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The best of its kind I have read so far,
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This review is from: The Soldier's War: The Great War Through Veterans' Eyes (Paperback)
Forgive me if I compare a lot with the 3 Forgotten Voices books that are fully or partially about WWI. Let it be said, right at the start, this is the superior book. The universal fault of the FV series is that they print their photo's on ordinary paper. Here, they are printed on decent quality paper. This is just as well, as many of the photo's in this book are not of the best quality to start with. This is not a criticism; far from it. Barring one studio shot, all of the many photo's in this book were taken by serving soldiers (some of them German) on pocket cameras, and have never been published before. Any faults in quality, then, are entirely forgiveable.
The author states that he has used a variety of written testimony. However, many passages are in first person past-tense, and read as though they are transcribed interviews, possibly even audio. The FV series limited itself to the contents of audio archive of the Imperial War Museum, which was disappointing when it came to the VC book - more than half the VCs ever awarded were won in WWI, but there are disproportionately few accounts in the book because there are fewer accounts in the archive. Whether or not the author has used audio as well as written testimony, the fact is he hasn't artificially limited himself, and the selection of accounts is varied and uniformly excellent. As much of his material is also either never before published, or not widely published, there is little, if anything, that I have read before; another plus.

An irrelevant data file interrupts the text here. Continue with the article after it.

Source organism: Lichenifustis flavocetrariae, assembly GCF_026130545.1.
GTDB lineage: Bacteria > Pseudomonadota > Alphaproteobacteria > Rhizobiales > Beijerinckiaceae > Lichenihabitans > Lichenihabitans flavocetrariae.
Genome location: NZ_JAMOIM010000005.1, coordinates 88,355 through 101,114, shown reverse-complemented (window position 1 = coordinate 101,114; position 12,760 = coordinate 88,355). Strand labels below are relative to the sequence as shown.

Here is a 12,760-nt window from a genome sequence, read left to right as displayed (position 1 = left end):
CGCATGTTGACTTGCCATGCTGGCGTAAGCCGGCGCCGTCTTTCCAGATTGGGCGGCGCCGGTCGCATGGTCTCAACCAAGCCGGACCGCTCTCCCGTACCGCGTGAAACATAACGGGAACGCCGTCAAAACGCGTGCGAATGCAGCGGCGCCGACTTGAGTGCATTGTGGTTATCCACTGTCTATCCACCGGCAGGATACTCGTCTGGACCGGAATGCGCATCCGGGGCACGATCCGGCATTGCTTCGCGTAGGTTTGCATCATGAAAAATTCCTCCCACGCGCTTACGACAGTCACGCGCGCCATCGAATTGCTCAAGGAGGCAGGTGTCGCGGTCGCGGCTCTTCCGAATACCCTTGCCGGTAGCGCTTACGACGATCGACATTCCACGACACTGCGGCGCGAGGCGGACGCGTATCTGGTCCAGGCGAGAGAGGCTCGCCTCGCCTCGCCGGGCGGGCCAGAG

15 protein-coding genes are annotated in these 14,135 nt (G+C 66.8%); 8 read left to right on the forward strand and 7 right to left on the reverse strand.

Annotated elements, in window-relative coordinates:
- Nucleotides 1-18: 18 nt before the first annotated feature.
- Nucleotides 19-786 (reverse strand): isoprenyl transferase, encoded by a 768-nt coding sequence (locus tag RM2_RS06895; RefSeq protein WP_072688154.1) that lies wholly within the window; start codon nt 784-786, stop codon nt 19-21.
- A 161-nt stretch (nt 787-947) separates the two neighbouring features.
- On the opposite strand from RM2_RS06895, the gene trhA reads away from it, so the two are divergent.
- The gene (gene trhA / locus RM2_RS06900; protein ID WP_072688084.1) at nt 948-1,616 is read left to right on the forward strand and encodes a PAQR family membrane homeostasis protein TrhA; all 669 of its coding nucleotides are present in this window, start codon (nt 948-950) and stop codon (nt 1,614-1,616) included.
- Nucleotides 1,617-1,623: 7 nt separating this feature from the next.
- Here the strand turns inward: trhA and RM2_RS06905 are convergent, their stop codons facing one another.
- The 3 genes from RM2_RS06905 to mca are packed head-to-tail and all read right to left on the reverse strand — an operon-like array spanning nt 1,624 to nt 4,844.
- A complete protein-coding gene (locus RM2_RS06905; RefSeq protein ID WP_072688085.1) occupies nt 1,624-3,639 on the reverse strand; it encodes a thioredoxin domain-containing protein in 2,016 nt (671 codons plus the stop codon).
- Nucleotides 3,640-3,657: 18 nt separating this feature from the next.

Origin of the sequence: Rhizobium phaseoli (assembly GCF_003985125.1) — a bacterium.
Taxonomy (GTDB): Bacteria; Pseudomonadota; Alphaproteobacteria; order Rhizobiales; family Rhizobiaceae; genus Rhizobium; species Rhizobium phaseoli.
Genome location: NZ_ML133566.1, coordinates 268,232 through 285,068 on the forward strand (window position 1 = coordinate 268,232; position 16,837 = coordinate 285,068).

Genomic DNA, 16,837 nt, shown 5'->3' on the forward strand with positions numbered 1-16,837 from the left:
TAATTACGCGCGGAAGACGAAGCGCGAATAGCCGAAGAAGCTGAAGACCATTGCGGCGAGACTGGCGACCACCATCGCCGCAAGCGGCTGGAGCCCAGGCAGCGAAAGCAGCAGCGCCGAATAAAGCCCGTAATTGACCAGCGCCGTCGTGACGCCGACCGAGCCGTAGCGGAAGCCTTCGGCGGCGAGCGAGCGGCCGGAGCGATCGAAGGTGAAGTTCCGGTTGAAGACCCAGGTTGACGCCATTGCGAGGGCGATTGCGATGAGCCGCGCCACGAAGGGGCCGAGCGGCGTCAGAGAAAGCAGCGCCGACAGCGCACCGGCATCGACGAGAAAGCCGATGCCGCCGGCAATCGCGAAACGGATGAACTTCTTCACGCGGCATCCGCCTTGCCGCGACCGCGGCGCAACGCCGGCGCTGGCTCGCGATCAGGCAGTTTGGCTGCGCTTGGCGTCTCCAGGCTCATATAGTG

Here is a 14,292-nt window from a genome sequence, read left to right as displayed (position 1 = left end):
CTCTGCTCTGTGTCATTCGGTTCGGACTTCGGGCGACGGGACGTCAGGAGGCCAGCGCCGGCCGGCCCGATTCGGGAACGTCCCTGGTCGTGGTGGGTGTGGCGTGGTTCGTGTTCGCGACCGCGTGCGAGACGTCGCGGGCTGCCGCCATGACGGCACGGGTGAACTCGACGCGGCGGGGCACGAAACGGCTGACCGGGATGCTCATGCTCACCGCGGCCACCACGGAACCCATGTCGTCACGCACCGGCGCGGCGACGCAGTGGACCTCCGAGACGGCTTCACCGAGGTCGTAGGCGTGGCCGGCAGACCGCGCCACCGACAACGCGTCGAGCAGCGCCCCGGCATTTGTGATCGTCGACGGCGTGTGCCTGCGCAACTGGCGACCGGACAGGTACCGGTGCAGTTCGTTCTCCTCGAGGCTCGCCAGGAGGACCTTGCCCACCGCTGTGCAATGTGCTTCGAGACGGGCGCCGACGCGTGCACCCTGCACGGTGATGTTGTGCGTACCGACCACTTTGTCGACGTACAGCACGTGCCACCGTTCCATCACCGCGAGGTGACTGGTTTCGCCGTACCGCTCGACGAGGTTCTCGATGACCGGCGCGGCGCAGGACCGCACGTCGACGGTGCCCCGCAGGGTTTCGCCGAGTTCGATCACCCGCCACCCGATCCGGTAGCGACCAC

Finally, the title tells you exactly what the book is - it's the soldiers' war. Not the Navy, or the airmen; there's no German or French testimony here either. In actual fact, this is more limited in scope than the FV Great War book, which does include French & German accounts, and some civilians too. But that book is misleadingly titled; with a brief sidestep to Gallipoli, it focuses entirely on the Western Front armies, which was rather disappointing. Whilst I've no regrets at adding the FV series to my bookshelf (the FV Somme book is the one that comes closest to this in standard), this is much the best book of any of them. If you're only going to buy one book of the soliders' own testimony as to their experiences of WWI, it should, without any doubt, be this one.